Flashcards in Vaccination Deck (29)
Childhood Vaccination Schedule
2 Months - DTaP/IPV/HiB - Pneumococcal conjugate vaccine
3 Months - DTaP/IPV/HiB - Meningitis C
4 Months - DTaP/IPV/HiB - PCV - Mengitis C
12-13 Months - HiB/Men C - PCV - MMR
3 Years 4 Months - DTaP/IPV - MMR
13-18 Years - Td/IPV
Girls 12-13 Years - HPV
D - Diphtheria
T - Tetanus
aP - acellular Pertussis
IPV - Inactivated Polio
HiB - Haemophilus influenze type b
Vaccinations given to at risk groups?
Anthrax, Hep A/B, Men ACWY, Rabies, Varicella (if not immune)
Cholera, Hep A/B, Jap Encheph, Tick-Bourne Encheph, Typhoid, Yellow Fever
Central Memory cells - where are they found?
Found in Lymph nodes and tonsils - roll along and extravasate in High Endothelial Venules (HEVs)
Central Memory Cells - what do they produce?
Produce IL-2 (to support other cells)
Central Memory Cells - in which population CD4/CD8 are they more prevalent in?
More central memory in CD4 population
Central Memory Cells - CCR7? CD62?
CCR7+ and CD62L+
Allow entry via HEVs to lymph nodes
Effector Memory Cells - Where are they found?
Liver and Lungs and Gut
Effector Memory Cells - CCR7? CD62?
CCR7-ve and CD62 low (therefore not found in lymph nodes
Effector Memory Cells - What do they produce?
Perforin and IFN- gamma
Effector Memory Cells - in which population CD4/CD8 are they more prevalent in?
More effector memory in CD8 population
How does CCR7 have its effects?
binds CCL19 and CCL21 present on the luminal surface of endothelial cells in lymph nodes which causes firm arrest and the initiation of extravasation
how does CD62L have its effects?
Interacts with a molecules on HEV, which mediates attachment and rolling
B cell Memory - what are they? what are their effects/ what do they produce?
Memory cells that can differentiate into plasma cells
Quicker response, more antibodies, higher affinity antibodies, more IgG and generally better antibodies
T helper cell response - Th1?
Cell mediated, involved cytokines IL-2, IFN-gamma, TNF
T helper cell response - Th2?
Humoral response, involves cytokines IL-4/5/6
Live Vaccines - Advantages?
Life long immunity - no booster required
Immune response to several antigens and protection against cross reactive strains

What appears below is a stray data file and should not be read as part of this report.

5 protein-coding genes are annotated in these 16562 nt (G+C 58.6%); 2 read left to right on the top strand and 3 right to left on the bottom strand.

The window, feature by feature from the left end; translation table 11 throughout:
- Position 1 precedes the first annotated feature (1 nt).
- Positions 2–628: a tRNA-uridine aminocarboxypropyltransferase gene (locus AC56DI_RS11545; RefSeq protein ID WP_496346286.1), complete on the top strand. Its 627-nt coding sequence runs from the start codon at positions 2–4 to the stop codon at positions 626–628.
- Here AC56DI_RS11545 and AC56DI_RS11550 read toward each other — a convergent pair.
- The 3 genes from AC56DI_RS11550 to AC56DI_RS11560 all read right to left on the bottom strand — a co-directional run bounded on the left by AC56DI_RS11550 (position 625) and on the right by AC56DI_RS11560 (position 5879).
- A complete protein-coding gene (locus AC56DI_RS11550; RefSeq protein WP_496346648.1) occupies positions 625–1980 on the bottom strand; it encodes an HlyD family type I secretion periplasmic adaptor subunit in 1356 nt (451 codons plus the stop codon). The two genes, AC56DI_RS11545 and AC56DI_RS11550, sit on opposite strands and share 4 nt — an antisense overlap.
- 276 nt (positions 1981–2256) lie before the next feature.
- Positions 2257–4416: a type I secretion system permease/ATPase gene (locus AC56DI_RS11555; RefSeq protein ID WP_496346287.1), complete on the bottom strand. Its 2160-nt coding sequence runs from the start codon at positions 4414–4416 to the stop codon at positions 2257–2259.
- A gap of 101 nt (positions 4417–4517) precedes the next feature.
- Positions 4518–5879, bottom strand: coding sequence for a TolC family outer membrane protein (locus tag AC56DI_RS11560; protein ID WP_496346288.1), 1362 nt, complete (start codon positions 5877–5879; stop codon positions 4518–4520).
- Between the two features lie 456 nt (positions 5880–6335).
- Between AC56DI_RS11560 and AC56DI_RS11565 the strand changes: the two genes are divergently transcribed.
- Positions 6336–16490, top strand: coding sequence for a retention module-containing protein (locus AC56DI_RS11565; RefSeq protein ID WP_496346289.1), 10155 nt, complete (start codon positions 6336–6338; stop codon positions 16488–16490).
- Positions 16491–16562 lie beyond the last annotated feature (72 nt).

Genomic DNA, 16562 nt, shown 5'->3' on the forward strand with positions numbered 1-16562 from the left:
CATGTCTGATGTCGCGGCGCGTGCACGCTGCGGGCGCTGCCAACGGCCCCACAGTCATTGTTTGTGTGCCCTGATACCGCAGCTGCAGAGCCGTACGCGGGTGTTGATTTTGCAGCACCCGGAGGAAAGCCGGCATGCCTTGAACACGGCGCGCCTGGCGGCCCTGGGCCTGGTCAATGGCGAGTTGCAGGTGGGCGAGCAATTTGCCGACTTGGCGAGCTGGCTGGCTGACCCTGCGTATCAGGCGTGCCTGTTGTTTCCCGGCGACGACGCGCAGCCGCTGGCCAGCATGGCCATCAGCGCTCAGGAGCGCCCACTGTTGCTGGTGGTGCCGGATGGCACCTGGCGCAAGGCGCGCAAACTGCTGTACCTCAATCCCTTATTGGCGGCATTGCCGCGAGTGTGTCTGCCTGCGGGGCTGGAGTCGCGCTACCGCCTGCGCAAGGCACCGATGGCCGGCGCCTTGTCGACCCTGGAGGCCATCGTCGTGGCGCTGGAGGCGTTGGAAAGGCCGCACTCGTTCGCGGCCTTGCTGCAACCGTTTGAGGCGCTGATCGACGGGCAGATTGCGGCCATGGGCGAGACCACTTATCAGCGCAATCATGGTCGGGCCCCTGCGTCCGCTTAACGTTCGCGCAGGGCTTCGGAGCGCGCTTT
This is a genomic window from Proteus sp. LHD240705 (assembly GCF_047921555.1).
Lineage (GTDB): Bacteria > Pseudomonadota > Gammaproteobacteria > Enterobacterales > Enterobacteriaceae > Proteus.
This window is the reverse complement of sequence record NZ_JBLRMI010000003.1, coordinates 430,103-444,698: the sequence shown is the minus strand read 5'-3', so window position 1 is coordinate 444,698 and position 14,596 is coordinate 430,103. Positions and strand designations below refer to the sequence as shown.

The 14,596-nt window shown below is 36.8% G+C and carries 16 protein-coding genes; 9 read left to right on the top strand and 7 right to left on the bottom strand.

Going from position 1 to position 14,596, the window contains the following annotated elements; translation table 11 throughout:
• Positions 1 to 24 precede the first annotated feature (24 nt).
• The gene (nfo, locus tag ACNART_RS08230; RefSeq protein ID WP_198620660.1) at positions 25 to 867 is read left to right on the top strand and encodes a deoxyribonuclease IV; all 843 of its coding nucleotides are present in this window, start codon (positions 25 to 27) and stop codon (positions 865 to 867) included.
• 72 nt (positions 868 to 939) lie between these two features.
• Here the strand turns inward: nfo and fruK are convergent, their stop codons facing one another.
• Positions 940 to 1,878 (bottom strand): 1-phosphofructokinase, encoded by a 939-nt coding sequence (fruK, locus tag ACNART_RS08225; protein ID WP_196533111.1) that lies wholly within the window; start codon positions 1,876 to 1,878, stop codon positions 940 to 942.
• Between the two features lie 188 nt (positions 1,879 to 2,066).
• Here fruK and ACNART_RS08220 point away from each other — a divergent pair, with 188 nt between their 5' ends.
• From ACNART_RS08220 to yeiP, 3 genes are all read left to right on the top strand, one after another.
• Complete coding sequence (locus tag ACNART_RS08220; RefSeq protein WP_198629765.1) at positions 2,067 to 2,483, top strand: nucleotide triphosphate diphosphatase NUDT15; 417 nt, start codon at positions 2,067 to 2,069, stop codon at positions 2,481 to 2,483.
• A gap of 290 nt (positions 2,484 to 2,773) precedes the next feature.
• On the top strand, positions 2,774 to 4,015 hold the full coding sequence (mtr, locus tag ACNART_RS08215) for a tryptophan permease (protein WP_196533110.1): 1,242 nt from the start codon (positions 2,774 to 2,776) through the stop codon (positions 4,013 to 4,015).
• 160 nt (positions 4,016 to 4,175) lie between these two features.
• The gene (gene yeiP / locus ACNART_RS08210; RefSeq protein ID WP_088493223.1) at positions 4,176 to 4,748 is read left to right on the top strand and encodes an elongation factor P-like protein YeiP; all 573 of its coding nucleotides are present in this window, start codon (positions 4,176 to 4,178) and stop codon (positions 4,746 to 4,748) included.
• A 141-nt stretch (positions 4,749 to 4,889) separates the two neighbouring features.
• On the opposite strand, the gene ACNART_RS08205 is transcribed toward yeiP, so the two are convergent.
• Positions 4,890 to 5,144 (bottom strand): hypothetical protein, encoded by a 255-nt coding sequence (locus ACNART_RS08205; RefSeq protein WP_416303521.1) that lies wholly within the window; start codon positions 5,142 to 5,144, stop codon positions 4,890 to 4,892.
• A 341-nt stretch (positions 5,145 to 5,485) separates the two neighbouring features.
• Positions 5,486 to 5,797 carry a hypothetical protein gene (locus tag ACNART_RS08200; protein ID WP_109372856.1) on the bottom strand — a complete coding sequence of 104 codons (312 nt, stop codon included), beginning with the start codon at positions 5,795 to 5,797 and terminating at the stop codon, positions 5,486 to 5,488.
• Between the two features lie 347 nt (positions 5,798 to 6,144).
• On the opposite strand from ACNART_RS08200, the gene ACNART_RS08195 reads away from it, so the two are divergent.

Live Vaccines - Disadvantages?
Careful in immunodeficent patients
Reversion to Virulence
Harder to store
Live Vaccines - Examples?
Sabin polio (oral no longer used)
Chicken pox (varicella)
Inactive Vaccines - Advantages?
Safe in ID patients
Can eliminate wild-type virus from community
Inactive Vaccines - Disadvantages?
Poorer and shorter immunity
Repeated boosters, adjuvants to combat this
Inactive Vaccines - Examples?
Inactivated - Salk (polio), Anthrax, Cholera, Bubonic Plague, Hep A, Rabies, Pertussis
Component - Hep B (HbS antigen), HPV (Capsid), Influenza (haemagglutinin, Neuraminidase)
Conjugate - Tetanus (exotoxin), HiB
Toxoids - Diphtheria, Tetanus
What are Adjuvants in Vaccination?
Increase the immune respomnse without altering its specificity
ALUM Adjuvant - how does it work?
Provides slow release antigen to help prime the immune response. Activates Gr1+ cells to produce IL-4 -> helps prime naive B cells.
Generally safe and mild, therefore commonly used
CpG Adjuvant - how does it work?
Unmethylated motif with 2 Purines at 5' end and 2 pyrimidines at 3' end - acts as an immunostimulatory adjuvant. Activates TLRs on APCs stimulating expression of costimulatory molecules
Complete Freund's Adjuvant - how does it work?
Water-in-oil emulsion containing mycobacterial cell wall components. Mainly for animals, painful in humans
Immune Stimulating Complex (ISCOMS) Adjuvant - How does it work?
Experimental, multimeric antigen with adjuvant built in
How is the Mantoux test carried out?
- Inject 0.1ml of 5 tuberculin units intradermally, examine arm after 48-72hrs
- A positive result is indicated by redness and an iduration (swelling that can be felt) of at least 10mm in diameter. This implies previous exposure to tuberculin protein - thus it could represent previous BCG exposure